imMens: Real-time Visual Querying of Big Data by Zhicheng Liu, Biye Jiangz and Jeffrey Heer.
Data analysts must make sense of increasingly large data sets, sometimes with billions or more records. We present methods for interactive visualization of big data, following the principle that perceptual and interactive scalability should be limited by the chosen resolution of the visualized data, not the number of records. We ﬁrst describe a design space of scalable visual summaries that use data reduction methods (such as binned aggregation or sampling) to visualize a variety of data types. We then contribute methods for interactive querying (e.g., brushing & linking) among binned plots through a combination of multivariate data tiles and parallel query processing. We implement our techniques in imMens, a browser-based visual analysis system that uses WebGL for data processing and rendering on the GPU. In benchmarks imMens sustains 50 frames-per-second brushing & linking among dozens of visualizations, with invariant performance on data sizes ranging from thousands to billions of records.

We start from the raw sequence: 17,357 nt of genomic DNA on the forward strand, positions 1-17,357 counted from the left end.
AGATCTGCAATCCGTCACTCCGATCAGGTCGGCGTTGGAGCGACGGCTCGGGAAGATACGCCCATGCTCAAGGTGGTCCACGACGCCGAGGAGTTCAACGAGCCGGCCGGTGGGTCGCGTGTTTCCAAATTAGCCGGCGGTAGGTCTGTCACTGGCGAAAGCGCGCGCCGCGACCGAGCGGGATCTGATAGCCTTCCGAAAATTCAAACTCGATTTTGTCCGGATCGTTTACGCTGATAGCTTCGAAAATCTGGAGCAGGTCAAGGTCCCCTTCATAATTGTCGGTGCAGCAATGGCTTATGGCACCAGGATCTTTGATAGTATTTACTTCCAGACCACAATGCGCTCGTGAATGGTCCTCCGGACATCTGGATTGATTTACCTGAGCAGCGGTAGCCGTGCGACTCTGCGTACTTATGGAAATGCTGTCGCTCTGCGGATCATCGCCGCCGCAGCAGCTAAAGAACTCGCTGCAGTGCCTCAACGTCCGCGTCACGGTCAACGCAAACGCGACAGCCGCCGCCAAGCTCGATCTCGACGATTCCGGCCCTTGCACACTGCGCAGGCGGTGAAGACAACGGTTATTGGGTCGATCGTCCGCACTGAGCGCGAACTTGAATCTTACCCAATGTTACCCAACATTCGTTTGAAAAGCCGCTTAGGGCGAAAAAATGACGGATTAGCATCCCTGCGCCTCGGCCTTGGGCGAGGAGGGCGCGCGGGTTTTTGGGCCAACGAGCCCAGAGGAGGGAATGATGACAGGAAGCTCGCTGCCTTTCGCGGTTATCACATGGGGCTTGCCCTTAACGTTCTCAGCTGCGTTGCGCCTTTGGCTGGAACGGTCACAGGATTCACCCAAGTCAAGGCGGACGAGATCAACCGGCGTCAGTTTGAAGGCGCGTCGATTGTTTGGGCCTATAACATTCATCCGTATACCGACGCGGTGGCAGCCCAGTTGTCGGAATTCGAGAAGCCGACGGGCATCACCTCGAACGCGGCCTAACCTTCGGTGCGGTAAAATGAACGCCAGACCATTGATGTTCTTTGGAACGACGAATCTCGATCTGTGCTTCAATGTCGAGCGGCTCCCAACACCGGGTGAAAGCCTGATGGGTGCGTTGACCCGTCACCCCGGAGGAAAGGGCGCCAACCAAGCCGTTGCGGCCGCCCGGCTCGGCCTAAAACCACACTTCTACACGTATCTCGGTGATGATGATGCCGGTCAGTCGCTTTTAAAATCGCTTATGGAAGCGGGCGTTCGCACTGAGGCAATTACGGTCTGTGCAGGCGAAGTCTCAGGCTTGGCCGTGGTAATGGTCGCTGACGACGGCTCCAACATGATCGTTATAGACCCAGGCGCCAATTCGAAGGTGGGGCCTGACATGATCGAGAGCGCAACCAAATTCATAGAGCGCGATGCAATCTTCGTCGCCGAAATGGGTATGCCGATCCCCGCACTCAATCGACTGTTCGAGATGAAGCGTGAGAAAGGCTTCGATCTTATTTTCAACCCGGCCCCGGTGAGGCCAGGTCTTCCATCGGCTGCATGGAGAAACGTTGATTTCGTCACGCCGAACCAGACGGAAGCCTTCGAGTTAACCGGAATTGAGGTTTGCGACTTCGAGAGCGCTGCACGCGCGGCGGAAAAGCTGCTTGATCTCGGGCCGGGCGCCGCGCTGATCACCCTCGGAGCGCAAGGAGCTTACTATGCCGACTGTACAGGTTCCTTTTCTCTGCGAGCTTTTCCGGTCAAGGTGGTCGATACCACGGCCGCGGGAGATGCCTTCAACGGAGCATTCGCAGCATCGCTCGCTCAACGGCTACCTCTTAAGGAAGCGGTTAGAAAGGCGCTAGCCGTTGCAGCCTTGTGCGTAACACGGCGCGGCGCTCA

Code is available at: https://github.com/StanfordHCI/imMens
The emphasis on “real-time” with “big data” continues.
Impressive work but I wonder if there is a continuum of “big data” for “real-time” access, analysis and/or visualization?
Some types of big data are simple enough for real-time analysis, but other types are less so and there are types of big data where real-time analysis is inappropriate.
What I don’t know is what factors you would evaluate to place one big data set at one point on that continuum and another data set at another. Closer to one end or the other.
Research that you are aware of on the appropriateness of “real-time” analysis of big data?
I first saw this in This Week in Research by Isaac Lopez.